So far so good in general, but the problem is that the designers either vastly overrated the competency of the general SFV player base, or vastly overrated the amount most players would play Ranked – and likely a combination of both.
This graph is from stats collected from V-League before Capcom annoyingly shut them down, and so is now years out of date (which is an issue with the ever inflating overall rank scores), but still tells an important story:
Basically, in mid-2017 at least 80% of the player base who had played the Ranked mode were still in the Bronze League or below.
These figures from this thread mid-2016 show it was the same problem earlier in the games life too.
Some other figures available related to this are the public achievements on Steam (this is at January 2019):
- 38% of players on Steam have 1+ ranked wins.
- 27.8% have 10+ ranked matches.
- 12.9% have 100+ ranked wins.
- 12.9% have 300+ online match-made matches played
However this only really shows how little most players play online in SFV, which does muddy all of these results (although players that don’t play Ranked at all aren’t counted above).
Really what we would want to measure is the figures across the leagues of actually relatively active player accounts, to see where the active online playerbase really is across the various league bands: Sadly there are no figures for this available publicly. But all of these figures shown above, plus the anecdotal experience of myself and many other players, all point to the fact that the distribution of the playerbase in SFV is a bit of a mess overall, with way too many players clustered at the lower end of the league bands. Despite this probably slowly improving over time due to the general rank inflation, it has happened far too slowly to be healthy for the games matchmaking. If you think about the playerbase as a bell curve of skills, it means you need the most accurate matchmaking around the mid-point of that bell curve where the majority of players are. It appears SFV attempted to do something like that with their league boundaries growing as players rise the ranks as noted above, but because of how slow their semi-grindable system is to accurately reflect the skill of a player, instead they’ve got a huge variety of skills of players all clustered within the lower end of the leagues, all suffering from pretty poor matchmaking.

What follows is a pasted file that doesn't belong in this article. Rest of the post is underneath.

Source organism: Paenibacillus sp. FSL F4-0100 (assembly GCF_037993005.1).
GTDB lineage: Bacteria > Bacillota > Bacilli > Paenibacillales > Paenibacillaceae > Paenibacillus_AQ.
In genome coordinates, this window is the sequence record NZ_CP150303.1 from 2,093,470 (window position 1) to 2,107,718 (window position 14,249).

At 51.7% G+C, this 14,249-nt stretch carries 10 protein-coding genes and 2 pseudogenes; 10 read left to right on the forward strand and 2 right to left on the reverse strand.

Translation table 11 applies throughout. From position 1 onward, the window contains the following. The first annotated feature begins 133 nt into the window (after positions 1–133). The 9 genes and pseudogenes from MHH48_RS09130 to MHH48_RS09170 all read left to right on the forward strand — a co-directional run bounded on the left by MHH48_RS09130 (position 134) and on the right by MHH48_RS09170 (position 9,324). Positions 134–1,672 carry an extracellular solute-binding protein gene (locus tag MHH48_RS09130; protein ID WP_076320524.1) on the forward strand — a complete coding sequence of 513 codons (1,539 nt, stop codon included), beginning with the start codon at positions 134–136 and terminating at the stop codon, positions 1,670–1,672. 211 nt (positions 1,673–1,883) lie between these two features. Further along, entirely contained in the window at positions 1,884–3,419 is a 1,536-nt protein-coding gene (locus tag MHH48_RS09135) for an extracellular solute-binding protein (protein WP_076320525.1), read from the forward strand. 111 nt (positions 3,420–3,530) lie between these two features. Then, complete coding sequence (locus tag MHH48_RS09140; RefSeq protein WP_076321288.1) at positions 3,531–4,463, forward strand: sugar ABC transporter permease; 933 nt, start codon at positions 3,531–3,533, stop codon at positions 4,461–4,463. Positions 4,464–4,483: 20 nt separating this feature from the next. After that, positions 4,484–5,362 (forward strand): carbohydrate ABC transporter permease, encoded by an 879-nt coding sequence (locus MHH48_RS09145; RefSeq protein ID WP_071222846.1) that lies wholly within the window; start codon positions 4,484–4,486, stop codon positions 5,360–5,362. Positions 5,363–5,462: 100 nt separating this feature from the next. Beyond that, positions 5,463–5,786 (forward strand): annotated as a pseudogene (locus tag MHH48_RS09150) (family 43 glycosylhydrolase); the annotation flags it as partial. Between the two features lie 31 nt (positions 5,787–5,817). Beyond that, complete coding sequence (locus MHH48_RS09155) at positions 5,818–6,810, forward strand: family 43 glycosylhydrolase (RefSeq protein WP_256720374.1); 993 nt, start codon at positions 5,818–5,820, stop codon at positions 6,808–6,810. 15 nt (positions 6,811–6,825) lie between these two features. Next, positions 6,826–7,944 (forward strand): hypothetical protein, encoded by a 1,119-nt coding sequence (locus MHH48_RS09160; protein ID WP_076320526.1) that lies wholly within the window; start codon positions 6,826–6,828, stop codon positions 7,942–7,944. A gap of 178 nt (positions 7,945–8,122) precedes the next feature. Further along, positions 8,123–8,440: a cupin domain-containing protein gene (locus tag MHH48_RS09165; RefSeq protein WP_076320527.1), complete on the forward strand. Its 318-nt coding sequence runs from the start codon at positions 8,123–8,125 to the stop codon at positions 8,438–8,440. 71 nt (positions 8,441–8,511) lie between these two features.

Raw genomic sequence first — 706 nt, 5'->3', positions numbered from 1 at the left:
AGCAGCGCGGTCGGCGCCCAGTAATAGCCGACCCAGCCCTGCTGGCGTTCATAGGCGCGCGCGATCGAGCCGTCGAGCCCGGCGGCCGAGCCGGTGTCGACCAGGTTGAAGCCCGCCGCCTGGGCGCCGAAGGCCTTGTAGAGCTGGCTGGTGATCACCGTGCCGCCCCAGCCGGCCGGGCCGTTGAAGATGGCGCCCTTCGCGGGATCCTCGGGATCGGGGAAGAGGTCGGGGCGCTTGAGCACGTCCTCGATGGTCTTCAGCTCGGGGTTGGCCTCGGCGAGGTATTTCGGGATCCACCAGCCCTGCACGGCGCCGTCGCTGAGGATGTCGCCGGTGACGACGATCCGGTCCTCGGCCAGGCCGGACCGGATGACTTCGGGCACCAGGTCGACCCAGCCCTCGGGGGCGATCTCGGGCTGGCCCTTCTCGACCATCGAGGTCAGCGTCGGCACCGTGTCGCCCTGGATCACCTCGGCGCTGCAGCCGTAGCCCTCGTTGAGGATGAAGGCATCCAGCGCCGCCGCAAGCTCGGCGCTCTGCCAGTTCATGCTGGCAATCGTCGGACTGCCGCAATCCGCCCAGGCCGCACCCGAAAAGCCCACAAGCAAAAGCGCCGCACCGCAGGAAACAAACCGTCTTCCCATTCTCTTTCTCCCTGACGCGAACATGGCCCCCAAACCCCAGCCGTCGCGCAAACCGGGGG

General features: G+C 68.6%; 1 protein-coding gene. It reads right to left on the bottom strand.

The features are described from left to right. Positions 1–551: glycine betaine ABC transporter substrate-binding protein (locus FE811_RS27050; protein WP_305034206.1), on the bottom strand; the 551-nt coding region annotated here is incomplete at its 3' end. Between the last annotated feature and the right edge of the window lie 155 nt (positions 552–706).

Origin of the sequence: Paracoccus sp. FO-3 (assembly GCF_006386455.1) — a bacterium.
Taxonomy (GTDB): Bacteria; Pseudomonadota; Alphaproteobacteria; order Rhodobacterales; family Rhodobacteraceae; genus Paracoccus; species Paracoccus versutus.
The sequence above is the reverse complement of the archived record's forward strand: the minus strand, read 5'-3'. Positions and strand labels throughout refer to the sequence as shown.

“The population drops off so heavily at silver that the chance of getting matched unfairly skyrockets at that point I think.” (-FightingRoadhog)
“I’m platinum and most of the time I’m just farming low league players with a balanced match here and there.” (Source)
“Yup, when I reach Gold 4000LP which I do every now and again, I then get matched with people up to 7500LP who are easily like, double my skill, and I’m gaining/losing pretty much equal points win/loss vs them since I’m then in the same ‘division’ as them. Basically the divisions dividers (heh) are in the wrong place for the playerbase.” (me, a few years ago)
There are other good things about SFV’s gaming design. The Fight Request system introduced in SFIV is still used and it’s still a great idea to allow the player to play the actual game in other modes whilst waiting for a match. Sadly the implementation isn’t as good in SFV since the fight request system for some reason is forced to pause during the many loading pages or menu screens between fights which means you aren’t in the queue at all at these times, and it can even interrupt a matchmade game from even happening at all because the game happens to load at the wrong time.
The netcode, whilst still being utter rubbish compared to the best stuff like GGPO, is at least a huge improvement over SFIV due to it being rollback netcode rather than input delay code. Sadly the netcode seems to have issues consistently matching you well with someone with a good connection to you. It seems to be unable to handle (or detect) wifi users, or router compatibility (see our port-forwarding guide to help) or cross-platform issues, and on top of this is one-sided rollback which means bad games are going to be REALLY bad for one of the players, but still, it’s at least an improvement on the sad state of netcode that still passes in most mainstream fighting game titles (despite the fact smaller indie games still in Early Access like Fantasy Strike have far better netcode than any big budget game).
Competitive Design Review:
Overall, I like Street Fighter V quite a lot as a game, and it’s a much more fun game than Street Fighter IV for me. I held off writing this review for a few years of the game’s life in the hopes that some of these problems would be addressed, but they have not. So, despite the improvements it’s made in some areas of its design, these flaws mentioned here, and the fact they all exacerbate each other, means that I can’t score it any higher than SFIV in terms of its overall competitive gaming design.
2 thoughts on “Street Fighter V: Competitive Design Review”
Up to date 2020 stats make my point about leagues even more clear: